I’m not the most prompt blogger, but I promised results to folks. I tried to pick categories that would be a fair fight. I conceded block Cheddar to Wisconsin. I claim ripened goat cheese for the Californians. Here’s what happened with the match-ups I chose.

Round 1:
Fiscalini Bandage-Wrapped 18 Month Cheddar vs. Bleu Mont Dairy Cheddar

I did my samples anonymously and switched the California/Wisconsin order around so people couldn’t stack the deck. I thought that there would be a lot of Wisconsin people there because the class sold out so quickly, but it was mostly because a law office was having a night out together. I was a little disappointed because I had planned a bunch of Wisconsin-baiting but there were only 3 Badger-Staters in attendance.

People loved both these cheeses. We were definitely starting out strong with two giants of the cheese world. The Fiscalini was the first non-English cheese to take home the award for Best Extra Mature Traditional Cheddar at the World Cheese Awards. Bleu Mont is an amazing traditional Cheddar from organic pastured cows aged in a cave made by cheese genius Willi Lehner. CheddarSharp or sweet.? Moist or shard-y? Who will win?

Me and Mariano from Fiscalini. At least Mariano looks good.

I was shocked when I counted the hands. It was an absolute tie. It didn’t seem fair to go all Speaker-of-the-House and be the tie-breaker, so I let it stand.

California: 0, Wisconsin: 0, Ties: 1

Round 2
Bleating Heart Fat Bottom Girl vs. Wisconsin Sheep Dairy Co-op Dante

I love both of these cheeses, but let me start with the unexpected: This was the best piece of Dante I have ever tasted and we have carried this, on and off, since soon after they started making it. It was an incredible balance of sweet caramel, sharpness, and earthiness.

Here are some of the co-op members

I love the Fat Bottom Girl a million different ways and think that it is one of the best versions of Basque-style cheese in the USA but its more subtle nuance, and grassiness could note compete with the hammer smash of this particular wheel of Dante. I don’t know how it would come out next time, but this time the winner was Dante.

California: 0, Wisconsin: 1, Ties: 1

Round 3
Cowgirl Creamery Red Hawk vs. Crave Brothers Petit Freres

A washed-rind stink off. Who would win? Our local hero and past ACS Best of Show winner? Or the little, underrated washed rind from the family dairy with one of the biggest methane digesters in the US cheese business?

I like the Freres a lot, but Red Hawk may be unbeatable in this category. Red Hawk, I should note, just keeps getting better and better. It’s another cheese I have eaten pretty much since it was invented and every time I try it, it seems better than the last. I should note, that this was the only cheese of the evening that people could recognize.

California: 1, Wisconsin: 1, Ties: 1

Round 4
Pt Reyes Farmstead Bay Blue vs. Roelli Dunbarton Blue

To decide it all two cheese that have little but blue in common. Bay Blue is the new Blue from Pt Reyes Farmstead which has been a huge hit since we started carrying it. Natural rind, richer than Original Blue and with more depth of flavor despite being pasteurized. The Dunbarton is basically a traditional Cheddar with Blue veining. Pretty original as cheeses go, and made by one of my favorite cheesemakers. This was the only category where some folks said that they might actually buy both for a cheese plate (eve if we cheesemongers know that only about .01% of customers would actually buy two blues at one time) 😉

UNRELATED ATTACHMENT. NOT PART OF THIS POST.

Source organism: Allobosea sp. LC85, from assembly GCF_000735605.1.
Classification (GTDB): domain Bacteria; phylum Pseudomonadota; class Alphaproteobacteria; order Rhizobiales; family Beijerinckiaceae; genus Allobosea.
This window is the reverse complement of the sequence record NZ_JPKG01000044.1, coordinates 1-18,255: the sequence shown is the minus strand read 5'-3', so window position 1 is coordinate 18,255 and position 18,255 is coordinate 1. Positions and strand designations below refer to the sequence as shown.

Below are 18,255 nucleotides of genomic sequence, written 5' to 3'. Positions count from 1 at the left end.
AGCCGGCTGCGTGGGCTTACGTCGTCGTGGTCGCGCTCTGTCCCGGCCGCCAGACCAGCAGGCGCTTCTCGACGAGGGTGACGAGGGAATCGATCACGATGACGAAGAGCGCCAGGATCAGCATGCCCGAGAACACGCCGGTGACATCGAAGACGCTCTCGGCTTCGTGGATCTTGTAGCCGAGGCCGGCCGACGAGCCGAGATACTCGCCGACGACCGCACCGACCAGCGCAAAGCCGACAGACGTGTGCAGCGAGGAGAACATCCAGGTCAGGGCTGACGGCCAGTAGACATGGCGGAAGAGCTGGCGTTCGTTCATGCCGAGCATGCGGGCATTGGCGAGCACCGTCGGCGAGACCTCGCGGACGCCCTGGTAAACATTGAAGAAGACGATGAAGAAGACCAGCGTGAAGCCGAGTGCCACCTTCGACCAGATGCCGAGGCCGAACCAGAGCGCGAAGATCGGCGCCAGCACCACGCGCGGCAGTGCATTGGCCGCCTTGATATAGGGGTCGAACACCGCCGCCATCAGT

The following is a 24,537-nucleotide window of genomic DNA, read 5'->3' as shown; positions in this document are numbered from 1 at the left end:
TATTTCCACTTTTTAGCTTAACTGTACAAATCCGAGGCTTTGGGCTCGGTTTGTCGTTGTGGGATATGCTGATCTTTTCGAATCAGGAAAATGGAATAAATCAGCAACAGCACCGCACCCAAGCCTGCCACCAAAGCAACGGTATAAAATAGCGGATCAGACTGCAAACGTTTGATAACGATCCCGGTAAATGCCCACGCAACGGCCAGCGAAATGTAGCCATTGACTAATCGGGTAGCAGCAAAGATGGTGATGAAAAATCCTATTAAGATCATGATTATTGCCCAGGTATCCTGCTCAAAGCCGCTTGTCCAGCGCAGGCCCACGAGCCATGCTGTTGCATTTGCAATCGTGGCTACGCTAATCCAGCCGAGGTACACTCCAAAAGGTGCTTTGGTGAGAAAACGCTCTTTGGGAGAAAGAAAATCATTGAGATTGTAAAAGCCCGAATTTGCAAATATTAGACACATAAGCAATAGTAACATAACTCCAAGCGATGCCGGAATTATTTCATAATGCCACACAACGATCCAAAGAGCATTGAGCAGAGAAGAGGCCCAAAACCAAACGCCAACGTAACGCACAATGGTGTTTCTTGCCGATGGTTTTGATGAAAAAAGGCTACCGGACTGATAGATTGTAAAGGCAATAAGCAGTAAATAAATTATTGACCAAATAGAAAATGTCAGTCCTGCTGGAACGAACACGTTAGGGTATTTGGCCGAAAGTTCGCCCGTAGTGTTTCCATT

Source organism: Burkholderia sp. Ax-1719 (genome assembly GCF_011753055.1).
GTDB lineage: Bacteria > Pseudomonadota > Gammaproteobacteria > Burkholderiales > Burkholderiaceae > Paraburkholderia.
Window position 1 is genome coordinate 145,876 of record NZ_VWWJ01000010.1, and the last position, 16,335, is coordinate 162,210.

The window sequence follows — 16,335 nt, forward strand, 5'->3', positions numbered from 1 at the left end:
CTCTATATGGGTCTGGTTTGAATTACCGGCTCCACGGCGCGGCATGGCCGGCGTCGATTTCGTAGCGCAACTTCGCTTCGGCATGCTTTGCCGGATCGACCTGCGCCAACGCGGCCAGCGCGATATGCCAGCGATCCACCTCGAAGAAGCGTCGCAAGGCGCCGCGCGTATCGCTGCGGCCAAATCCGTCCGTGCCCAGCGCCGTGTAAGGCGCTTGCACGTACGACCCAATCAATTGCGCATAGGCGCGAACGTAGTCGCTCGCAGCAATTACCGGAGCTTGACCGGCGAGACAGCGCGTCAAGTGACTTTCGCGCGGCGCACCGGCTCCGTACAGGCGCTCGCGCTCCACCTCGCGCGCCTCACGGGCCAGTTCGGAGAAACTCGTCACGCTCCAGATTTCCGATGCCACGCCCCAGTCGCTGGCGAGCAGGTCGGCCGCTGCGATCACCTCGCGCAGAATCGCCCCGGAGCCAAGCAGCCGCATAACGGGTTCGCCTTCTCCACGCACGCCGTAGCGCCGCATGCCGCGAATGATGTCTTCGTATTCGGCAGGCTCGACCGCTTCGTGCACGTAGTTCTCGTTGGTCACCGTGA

This one was close, and I thought we might have another tie on our hands, but when everyone was counted Dunarton Blue was victorius, bringing home the overall win for Wisconsin.

California: 1, Wisconsin: 2, Ties: 1

It was a close one. I hope to schedule a rematch soon with different cheeses. After all, I am a Californian.

*I do have an upcoming class at the Cheese School, if you are interested.

Widmer Brick

Got a new computer so I am organizing files. Look for some awesome pictures in the coming days because I am finding some misplaced and forgotten photos.

Here is Widmer Brick Cheese being bricked into shape. 2009

Wisconsin vs. California

My favorite thing about the Niners annihilation of Green Bay last weekend was an email from a certain Wisconsin cheesemaker who shall remain nameless. When former dairyman and Niners QB Colin Kaepernick threw an interception that Green Bay returned for a touchdown to go up 7-0 I received this: “Don’t feel too bad…there’s always next year for you guys.”

Since I was watching the game, I didn’t see this until the next morning after the dairy farmer-led Niners scored 45 points and Green Bay only scored one more touchdown that mattered. Arthur over at Wisconsin Foodie had also bet me over the result of the game. The loser would have to proclaim the other state’s cheese as the best on their facebook page. That poor guy had a lot of angry readers when he posted that California cheese is the best in the country. Not sure if there were death threats but it wouldn’t have surprised me.

I love our cheese and football rivalries. Especially when California wins.

Go Niners!

Wisconsin Day 4: I love Milwaukee

I love Milwaukee.

I have loved Milwaukee since I went to the ACS conference there. Sheana and I stayed in the Presidential Suite, put on a party, went to the Spy Bar, we saw the pre-scandal John Edwards, I got food poisoning from someone’s bad cheese the night before I had to be on a panel… Good times!

As much as I love Milwaukee, I was worried about my reading there. The only two people who I am good friends with in the whole town (besides the folks putting on the event) couldn’t come so I was resigned to it being Steve and Patty from Larry’s Market and whoever would be trapped in the store when I started reading. I was counting on the Midwestern Nice thing to obligate people to stay and watch me so as not to be rude. After all, Madison was good, but there was only one person there who wasn’t a friend, or friend-of-friend.

Instead, Milwaukee was one of the best book events I’ve done.

Good product placement or editorial comment?
garbage only

Steve and Patty did a great job of promotion and lots of local food writers came out for it. Lucy Saunders, Jeanette Hurt (and her lovely child), Pam Percy and Martin Hintz were there. I got a nice blog post from Thomas Geilfuss. Arthur Ircink from Wisconsin Foodie interviewed me about Wisconsin Cheese and taped my whole reading (Boy I hope those California cheesemakers don’t hear what I said about them!).

US Champion Cheesemaker Katie Hedrich was even spotted in the audience. Someone managed to get a grainy paparazzi-like photo of her and her brother Greg.
Katie and Greg Hedrich @Larry's

But the whole crowd was fun. They asked interesting questions and laughed at all the right places. Since I had pretty much decided this would be my last reading, I just read the funniest parts of the book. I figured they could read the more narcissistic and political bits in the privacy of their own homes.

I can’t think of a better way to end my year of self-promotion.